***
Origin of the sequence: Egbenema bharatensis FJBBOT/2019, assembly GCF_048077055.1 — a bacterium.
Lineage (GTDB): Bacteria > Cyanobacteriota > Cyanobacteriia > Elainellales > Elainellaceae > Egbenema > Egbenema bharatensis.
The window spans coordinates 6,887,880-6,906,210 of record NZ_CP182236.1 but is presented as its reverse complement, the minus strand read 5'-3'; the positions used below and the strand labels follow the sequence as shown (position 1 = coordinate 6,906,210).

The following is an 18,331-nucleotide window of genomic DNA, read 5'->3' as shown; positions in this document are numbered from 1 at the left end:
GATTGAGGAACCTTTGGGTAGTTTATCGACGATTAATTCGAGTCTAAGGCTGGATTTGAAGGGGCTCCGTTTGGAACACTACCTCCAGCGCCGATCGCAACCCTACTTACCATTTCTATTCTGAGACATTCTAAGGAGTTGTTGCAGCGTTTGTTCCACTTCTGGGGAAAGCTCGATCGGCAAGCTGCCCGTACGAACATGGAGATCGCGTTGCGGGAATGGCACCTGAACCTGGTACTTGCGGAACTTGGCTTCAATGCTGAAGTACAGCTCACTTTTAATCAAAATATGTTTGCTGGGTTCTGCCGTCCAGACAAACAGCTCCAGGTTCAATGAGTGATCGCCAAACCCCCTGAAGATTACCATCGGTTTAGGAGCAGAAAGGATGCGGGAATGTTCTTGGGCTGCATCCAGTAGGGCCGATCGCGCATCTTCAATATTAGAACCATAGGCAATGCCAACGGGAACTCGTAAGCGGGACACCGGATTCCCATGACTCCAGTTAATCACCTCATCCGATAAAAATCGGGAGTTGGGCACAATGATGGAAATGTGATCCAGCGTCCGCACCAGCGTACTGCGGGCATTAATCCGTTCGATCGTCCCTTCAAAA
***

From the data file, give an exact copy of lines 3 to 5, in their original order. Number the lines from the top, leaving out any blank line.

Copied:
The window spans coordinates 6,887,880-6,906,210 of record NZ_CP182236.1 but is presented as its reverse complement, the minus strand read 5'-3'; the positions used below and the strand labels follow the sequence as shown (position 1 = coordinate 6,906,210).

The following is an 18,331-nucleotide window of genomic DNA, read 5'->3' as shown; positions in this document are numbered from 1 at the left end:
GATTGAGGAACCTTTGGGTAGTTTATCGACGATTAATTCGAGTCTAAGGCTGGATTTGAAGGGGCTCCGTTTGGAACACTACCTCCAGCGCCGATCGCAACCCTACTTACCATTTCTATTCTGAGACATTCTAAGGAGTTGTTGCAGCGTTTGTTCCACTTCTGGGGAAAGCTCGATCGGCAAGCTGCCCGTACGAACATGGAGATCGCGTTGCGGGAATGGCACCTGAACCTGGTACTTGCGGAACTTGGCTTCAATGCTGAAGTACAGCTCACTTTTAATCAAAATATGTTTGCTGGGTTCTGCCGTCCAGACAAACAGCTCCAGGTTCAATGAGTGATCGCCAAACCCCCTGAAGATTACCATCGGTTTAGGAGCAGAAAGGATGCGGGAATGTTCTTGGGCTGCATCCAGTAGGGCCGATCGCGCATCTTCAATATTAGAACCATAGGCAATGCCAACGGGAACTCGTAAGCGGGACACCGGATTCCCATGACTCCAGTTAATCACCTCATCCGATAAAAATCGGGAGTTGGGCACAATGATGGAAATGTGATCCAGCGTCCGCACCAGCGTACTGCGGGCATTAATCCGTTCGATCGTCCCTTCAAAA